Above and Beyond
Navy Petty Officer Second Class Michael A. Monsoor was a hero.
He grew up in Garden Grove, Calif., and overcame childhood asthma to enlist in the Navy. He fought his way through Navy SEAL training to earn his coveted "trident" in 2004. And he went on to serve with great distinction in combat as a SEAL team member, earning a Silver Star in May 2006.
Then, on Sept. 29, 2006, Monsoor sacrificed his life when his SEAL team encountered heavy enemy contact:
Due to expected enemy action, the officer in charge repositioned him with his automatic heavy machine gun in the direction of the enemy's most likely avenue of approach. He placed him in a small, confined sniper hide-sight between two SEAL snipers on an outcropping of the roof, which allowed the three SEALs maximum coverage of the area. He was located closest to the egress route out of the sniper hide-sight watching for enemy activity through a tactical periscope over the parapet wall. While vigilantly watching for enemy activity, an enemy fighter hurled a hand grenade onto the roof from an unseen location. The grenade hit him in the chest and bounced onto the deck. He immediately leapt to his feet and yelled "grenade" to alert his teammates of impending danger, but they could not evacuate the sniper hide-sight in time to escape harm. Without hesitation and showing no regard for his own life, he threw himself onto the grenade, smothering it to protect his teammates who were lying in close proximity. The grenade detonated as he came down on top of it, mortally wounding him.
Within the military, we decorate our heroes (and Monsoor certainly is one) to reward their bravery and establish their example as one we might aspire to. Monsoor's actions deserve our admiration and awe.
I am deeply disturbed, however, by the White House's unfortunate decision to hold this ceremony on April 8, 2008 -- the same day as the Petraeus and Crocker testimony before Congress. The timing of this ceremony could not have been accidental. It was clearly a political maneuver; an attempt to leverage the personal valor of Petty Officer Monsoor for political gain. That is wrong. Petty Officer Monsoor's sacrifice and valor are worthy of their own day -- not one designed for maximum political advantage.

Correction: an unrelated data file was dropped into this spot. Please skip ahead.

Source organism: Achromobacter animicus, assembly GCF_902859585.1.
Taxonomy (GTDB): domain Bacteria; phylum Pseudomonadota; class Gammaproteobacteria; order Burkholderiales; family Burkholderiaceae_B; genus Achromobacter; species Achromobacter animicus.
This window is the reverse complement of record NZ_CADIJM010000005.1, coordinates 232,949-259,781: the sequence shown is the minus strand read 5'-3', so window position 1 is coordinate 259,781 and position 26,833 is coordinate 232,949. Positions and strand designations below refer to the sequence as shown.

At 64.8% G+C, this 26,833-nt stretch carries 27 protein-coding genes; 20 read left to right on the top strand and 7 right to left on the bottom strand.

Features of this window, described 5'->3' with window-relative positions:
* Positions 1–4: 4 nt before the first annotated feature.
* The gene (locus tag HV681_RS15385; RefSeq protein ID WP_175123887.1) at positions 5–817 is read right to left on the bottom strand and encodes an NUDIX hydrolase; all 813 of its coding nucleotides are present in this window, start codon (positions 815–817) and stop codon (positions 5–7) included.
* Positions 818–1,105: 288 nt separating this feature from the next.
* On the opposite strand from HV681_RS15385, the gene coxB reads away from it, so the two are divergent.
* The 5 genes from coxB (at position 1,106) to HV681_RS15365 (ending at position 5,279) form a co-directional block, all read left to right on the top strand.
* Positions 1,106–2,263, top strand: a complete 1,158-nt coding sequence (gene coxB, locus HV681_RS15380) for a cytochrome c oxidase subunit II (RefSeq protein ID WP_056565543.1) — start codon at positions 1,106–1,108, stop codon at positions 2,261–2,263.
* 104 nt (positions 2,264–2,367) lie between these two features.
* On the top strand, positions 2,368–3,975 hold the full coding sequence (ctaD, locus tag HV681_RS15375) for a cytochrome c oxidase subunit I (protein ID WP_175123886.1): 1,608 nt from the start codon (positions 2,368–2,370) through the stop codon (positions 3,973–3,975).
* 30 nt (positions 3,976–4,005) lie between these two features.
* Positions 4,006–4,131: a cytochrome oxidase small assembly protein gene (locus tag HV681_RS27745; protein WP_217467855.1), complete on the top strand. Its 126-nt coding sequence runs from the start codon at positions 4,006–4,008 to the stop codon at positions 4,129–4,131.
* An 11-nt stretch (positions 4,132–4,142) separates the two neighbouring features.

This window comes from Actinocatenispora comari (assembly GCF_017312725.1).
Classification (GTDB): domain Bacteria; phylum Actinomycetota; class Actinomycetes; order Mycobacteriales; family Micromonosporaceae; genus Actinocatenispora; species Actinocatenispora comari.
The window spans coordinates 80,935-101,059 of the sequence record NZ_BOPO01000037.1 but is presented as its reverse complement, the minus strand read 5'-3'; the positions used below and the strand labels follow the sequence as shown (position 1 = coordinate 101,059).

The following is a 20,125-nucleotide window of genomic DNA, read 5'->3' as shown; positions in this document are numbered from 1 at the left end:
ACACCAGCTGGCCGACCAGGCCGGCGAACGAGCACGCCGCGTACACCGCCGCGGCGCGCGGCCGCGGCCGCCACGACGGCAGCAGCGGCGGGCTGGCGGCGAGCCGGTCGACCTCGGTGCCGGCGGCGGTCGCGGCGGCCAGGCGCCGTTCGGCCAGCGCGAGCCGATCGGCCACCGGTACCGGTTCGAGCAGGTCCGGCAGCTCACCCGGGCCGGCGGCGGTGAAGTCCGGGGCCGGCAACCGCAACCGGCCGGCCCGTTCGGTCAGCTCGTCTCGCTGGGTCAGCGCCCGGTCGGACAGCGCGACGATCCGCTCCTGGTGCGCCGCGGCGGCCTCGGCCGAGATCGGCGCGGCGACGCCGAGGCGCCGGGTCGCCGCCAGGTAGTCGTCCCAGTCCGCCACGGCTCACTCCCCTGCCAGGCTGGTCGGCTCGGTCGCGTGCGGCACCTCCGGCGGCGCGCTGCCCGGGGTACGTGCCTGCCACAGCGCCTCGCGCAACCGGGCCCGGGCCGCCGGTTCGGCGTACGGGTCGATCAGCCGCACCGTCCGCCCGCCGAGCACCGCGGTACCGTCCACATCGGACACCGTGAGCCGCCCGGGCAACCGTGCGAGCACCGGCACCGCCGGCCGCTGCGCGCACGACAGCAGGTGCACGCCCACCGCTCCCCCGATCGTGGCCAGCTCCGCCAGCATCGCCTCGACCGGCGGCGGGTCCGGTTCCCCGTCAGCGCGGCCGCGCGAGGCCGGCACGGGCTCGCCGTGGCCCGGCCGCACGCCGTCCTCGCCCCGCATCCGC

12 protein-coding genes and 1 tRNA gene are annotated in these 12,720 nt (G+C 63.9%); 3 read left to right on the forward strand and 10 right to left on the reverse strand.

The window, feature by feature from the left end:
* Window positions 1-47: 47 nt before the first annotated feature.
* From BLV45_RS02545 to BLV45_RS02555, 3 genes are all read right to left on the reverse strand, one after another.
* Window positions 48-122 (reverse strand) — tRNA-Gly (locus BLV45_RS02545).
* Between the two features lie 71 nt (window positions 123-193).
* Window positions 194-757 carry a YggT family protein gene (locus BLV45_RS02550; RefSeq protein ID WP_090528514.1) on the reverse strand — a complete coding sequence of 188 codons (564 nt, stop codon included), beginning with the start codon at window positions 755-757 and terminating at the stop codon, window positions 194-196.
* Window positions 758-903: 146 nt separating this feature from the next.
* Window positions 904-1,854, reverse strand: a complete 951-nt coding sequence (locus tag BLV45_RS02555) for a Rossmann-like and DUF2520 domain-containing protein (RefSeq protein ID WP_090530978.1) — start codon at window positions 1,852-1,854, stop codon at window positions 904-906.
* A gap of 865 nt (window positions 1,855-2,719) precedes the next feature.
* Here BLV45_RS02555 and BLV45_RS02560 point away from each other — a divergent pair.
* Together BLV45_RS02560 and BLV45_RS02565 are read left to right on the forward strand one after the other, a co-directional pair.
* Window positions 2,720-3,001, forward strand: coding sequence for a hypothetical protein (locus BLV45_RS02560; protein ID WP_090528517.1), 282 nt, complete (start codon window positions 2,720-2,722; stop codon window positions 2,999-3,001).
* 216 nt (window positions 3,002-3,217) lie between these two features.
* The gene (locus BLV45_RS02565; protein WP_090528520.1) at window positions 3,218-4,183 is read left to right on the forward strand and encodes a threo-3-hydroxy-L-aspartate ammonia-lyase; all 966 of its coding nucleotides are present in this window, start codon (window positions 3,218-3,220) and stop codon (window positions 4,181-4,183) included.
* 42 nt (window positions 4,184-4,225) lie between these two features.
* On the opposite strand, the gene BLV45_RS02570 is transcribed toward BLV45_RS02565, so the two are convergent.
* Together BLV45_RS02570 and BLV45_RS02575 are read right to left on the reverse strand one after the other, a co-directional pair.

Please email us to report offensive comments.
Posted by: --Blue Girl | April 9, 2008 12:23 PM
Posted by: RTR | April 9, 2008 1:18 PM
Posted by: Ray Kimball | April 9, 2008 1:20 PM
Posted by: JS85 | April 9, 2008 1:36 PM
Posted by: PBR Captain | April 9, 2008 2:26 PM
Posted by: Terry Burton | April 9, 2008 3:14 PM
Posted by: spenfree | April 9, 2008 3:48 PM
Posted by: seydlitz89 | April 9, 2008 4:44 PM
Posted by: seydlitz89 | April 9, 2008 5:17 PM
Posted by: jt007 | April 9, 2008 6:00 PM
Posted by: rangerjim | April 9, 2008 6:12 PM
Posted by: seydlitz89 | April 9, 2008 6:21 PM
Posted by: Publius | April 9, 2008 9:23 PM
Posted by: Windsailor | April 9, 2008 9:26 PM
Posted by: James McKeown | April 9, 2008 10:53 PM
Posted by: Neil C Reinhardt | April 9, 2008 11:04 PM
Posted by: Neil C Reinhardt | April 9, 2008 11:06 PM
Posted by: rangerjim | April 9, 2008 11:56 PM
Posted by: toby | April 10, 2008 5:14 AM
Posted by: fnord | April 10, 2008 6:23 AM
Posted by: Robert Bateman | April 10, 2008 6:25 AM
Posted by: Robineus | April 10, 2008 7:05 AM
Posted by: Anonymous | April 10, 2008 3:32 PM
Posted by: Take one for the Gipper! | April 11, 2008 12:00 AM
Posted by: FDChief | April 11, 2008 4:15 AM
Posted by: FDChief | April 11, 2008 4:17 AM
Posted by: E.S. SF Medic | April 11, 2008 4:57 PM
Posted by: jimelyyes | May 7, 2008 9:12 PM
The comments to this entry are closed.